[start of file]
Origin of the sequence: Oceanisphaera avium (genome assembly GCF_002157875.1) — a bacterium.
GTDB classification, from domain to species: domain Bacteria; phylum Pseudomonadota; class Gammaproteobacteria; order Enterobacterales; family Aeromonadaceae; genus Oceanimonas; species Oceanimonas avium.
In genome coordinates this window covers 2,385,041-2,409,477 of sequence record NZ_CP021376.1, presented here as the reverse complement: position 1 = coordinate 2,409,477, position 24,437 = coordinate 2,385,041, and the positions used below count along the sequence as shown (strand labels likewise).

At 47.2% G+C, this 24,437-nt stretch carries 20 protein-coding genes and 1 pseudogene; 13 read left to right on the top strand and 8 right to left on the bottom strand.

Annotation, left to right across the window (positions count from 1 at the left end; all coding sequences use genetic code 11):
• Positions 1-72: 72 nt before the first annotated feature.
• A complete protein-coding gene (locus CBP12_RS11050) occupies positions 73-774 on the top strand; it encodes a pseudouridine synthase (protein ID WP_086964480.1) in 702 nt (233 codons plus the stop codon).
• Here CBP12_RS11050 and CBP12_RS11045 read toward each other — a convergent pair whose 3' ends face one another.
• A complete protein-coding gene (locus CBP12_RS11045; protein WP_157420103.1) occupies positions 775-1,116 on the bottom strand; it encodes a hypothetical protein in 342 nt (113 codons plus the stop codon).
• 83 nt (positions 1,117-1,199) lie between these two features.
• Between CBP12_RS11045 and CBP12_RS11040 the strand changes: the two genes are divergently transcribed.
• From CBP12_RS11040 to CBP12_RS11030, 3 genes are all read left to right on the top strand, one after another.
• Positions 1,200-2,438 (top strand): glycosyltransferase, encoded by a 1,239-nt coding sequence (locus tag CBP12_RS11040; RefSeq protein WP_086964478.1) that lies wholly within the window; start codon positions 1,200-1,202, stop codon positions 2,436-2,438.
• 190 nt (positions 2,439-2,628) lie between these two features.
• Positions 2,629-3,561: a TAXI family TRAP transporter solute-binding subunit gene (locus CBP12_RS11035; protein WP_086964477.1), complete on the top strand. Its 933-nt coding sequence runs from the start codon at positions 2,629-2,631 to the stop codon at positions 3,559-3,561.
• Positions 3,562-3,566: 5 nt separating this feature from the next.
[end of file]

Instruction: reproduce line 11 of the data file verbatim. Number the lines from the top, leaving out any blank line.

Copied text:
• Between CBP12_RS11045 and CBP12_RS11040 the strand changes: the two genes are divergently transcribed.